By David Holahan

My son and I traipsed around our property and several adjacent woodlots before settling on our "recession tree." This Christmas the pickings were slim. A man just up the road was selling the fuller-figured, domesticated variety for $25, and he probably would have given us the neighborhood discount. But I lost my day job early in the fall.

The six-foot red cedar projects a certain Dickensian charm. You can see right through it and out the sliding-glass door. Its threadbare boughs splay at satiric angles, and heavier ornaments bend the anorexic limbs like fantastic bait set for a trapper's snare. The underlying fundamentals of this gaunt specimen are not sound. It sits loosely in the plastic tree stand, and it waited, craftily, until we had festooned it with all the trimmings before it toppled over, sending decorations skittering across the living room floor.

It was hard to stay angry for long. My son and I swept up the brightly colored shards, righted our scraggily bargain, redecorated and attached a guy wire. We stepped back, took its measure and burst out laughing.

It's been a long time since a $25 purchase inspired the slightest hesitation or doubt. I come from chintzy stock on both sides, but being a patriotic American I have learned to spend like a sailor on leave. It hasn't been this way for so long in our country, much less in many places around the world. A generation or two back, we Americans, even the relatively fortunate, didn't live in the fashion to which many of us have grown accustomed.

I remember as a boy being astounded when we visited my father's mother in the house he grew up in: How did all eight of them fit in that bandbox? There weren't even three bedrooms. In the mid-1960s, Grandma Holahan's house looked like a mini-museum, exhibiting the paraphernalia of less prosperous times: a coal stove, antique electrical outlets, a clothes washer with a hand wringer and a radio that looked as though it could still pick up a 1927 Yankees game.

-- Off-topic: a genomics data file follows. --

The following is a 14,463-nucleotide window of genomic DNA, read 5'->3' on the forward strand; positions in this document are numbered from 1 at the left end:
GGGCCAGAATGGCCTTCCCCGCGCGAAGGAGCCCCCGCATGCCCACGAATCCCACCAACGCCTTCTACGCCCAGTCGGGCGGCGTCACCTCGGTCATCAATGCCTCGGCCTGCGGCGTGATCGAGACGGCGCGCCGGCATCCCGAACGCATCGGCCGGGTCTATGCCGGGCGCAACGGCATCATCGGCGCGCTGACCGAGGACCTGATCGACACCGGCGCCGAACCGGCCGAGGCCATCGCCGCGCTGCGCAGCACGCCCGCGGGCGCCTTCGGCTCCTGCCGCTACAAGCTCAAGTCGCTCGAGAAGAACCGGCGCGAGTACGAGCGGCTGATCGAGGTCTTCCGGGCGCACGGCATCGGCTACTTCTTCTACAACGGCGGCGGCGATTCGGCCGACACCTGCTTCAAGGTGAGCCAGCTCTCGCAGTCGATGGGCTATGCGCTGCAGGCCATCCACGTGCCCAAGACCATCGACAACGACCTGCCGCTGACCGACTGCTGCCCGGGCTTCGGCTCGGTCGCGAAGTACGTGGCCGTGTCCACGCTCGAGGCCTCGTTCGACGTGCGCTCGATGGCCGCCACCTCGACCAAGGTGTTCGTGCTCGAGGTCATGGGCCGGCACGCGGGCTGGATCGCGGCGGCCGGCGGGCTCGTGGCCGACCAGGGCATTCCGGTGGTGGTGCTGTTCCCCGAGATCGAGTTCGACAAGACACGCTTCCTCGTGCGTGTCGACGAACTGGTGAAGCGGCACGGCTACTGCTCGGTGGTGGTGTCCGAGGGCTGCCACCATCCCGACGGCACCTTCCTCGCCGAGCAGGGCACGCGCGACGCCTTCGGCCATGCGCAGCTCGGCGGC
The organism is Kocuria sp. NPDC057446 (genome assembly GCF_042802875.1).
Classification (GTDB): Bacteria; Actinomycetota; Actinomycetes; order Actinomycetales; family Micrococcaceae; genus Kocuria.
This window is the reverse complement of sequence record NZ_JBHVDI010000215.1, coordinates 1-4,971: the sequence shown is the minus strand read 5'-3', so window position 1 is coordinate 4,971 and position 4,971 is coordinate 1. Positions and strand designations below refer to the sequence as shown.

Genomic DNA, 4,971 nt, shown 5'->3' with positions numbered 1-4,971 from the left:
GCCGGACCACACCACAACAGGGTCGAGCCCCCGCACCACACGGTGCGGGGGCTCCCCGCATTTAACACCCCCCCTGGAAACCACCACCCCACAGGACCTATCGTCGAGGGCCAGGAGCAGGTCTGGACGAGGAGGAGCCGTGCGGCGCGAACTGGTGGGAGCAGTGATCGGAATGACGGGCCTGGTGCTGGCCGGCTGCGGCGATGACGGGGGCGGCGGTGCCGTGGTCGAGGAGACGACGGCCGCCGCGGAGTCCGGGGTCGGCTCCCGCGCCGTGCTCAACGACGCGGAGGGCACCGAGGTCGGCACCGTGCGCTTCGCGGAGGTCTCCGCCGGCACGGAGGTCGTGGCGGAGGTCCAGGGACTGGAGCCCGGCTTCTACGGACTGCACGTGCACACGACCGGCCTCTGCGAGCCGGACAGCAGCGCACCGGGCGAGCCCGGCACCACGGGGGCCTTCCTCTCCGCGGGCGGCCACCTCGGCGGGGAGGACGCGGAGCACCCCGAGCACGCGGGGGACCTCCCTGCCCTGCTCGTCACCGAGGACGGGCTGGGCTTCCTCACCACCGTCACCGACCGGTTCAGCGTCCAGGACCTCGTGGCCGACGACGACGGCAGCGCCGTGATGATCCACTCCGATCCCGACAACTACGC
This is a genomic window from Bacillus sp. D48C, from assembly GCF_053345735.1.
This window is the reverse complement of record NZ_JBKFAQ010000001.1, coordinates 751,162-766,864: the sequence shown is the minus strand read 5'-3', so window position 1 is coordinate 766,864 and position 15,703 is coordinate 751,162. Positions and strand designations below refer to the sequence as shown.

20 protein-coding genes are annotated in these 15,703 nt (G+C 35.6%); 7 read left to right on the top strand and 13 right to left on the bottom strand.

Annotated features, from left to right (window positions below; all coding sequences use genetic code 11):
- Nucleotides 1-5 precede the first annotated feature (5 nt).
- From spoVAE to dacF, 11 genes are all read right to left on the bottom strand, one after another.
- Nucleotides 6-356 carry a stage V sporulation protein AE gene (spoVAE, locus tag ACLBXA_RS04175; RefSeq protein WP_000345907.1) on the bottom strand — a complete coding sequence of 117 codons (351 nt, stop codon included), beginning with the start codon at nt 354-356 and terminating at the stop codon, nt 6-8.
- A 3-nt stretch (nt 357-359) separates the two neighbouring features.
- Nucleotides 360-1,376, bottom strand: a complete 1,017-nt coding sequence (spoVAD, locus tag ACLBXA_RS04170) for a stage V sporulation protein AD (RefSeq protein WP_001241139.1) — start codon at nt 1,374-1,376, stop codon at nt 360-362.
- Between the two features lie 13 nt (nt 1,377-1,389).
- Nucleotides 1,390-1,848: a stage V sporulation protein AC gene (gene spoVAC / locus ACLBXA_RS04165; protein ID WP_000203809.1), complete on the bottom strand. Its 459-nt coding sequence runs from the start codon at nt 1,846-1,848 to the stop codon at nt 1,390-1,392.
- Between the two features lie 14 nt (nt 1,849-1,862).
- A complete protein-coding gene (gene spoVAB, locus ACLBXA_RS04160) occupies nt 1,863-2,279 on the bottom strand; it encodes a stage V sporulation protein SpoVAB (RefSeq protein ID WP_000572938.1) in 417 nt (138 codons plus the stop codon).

This humble Cape Cod hadn't had a makeover, extreme or otherwise, since Woodrow Wilson was keeping the world safe for democracy. Our homes have more than doubled in size since the 1950s, even as our families have become smaller. My wife, son and I inhabit a house that is nearly three times the square footage of the one my grandmother lived in for more than 60 years.

Our other grandmother insisted that we turn out the lights if we weren't using them and pay for any long-distance phone calls, among myriad economies that my brothers, cousins and I found baffling. When we convinced her to spring for bowling money, she would give us each a quarter, enough for one game at the duckpin lanes. If we wanted to keep rolling, we had to walk back to her house and lobby her anew.

So when frugality came roaring back into style this year, my reservoir of DNA was already primed. As oil spiked in July, I started augmenting my wood pile. A friend had some fallen trees he wasn't using, so a neighbor and I went at them like two hobos who'd found the side door of a pie factory ajar. I'm already stockpiling for next winter and have taken up drying my laundry by the radiant heat of the stove. I've switched to writing my freelance articles from home, and several days a week I don't use the car. I will spare you an accounting of the budget cuts that bear on personal hygiene. Suffice it to report that into November I sometimes freshened up in the little river that bounds our land.

We don't throw away as much food as we used to, and, curiously, I don't seem to be eating as much, either. I've been thinking about the spring garden already: asparagus spears peak through in April, and you can pick Brussels sprouts right into December.

I haven't gone Grizzly Adams in toto. We dine out, go to the movies and have friends over for dinner. My wife still has her day job, and I have some savings built up. But the world seems different the past few months. We may have voted for change, but change was coming one way or another. I see it in the recession tree teetering proudly in my living room. I wonder what next year will bring.

David Holahan, a freelance writer, lives in East Haddam, Conn.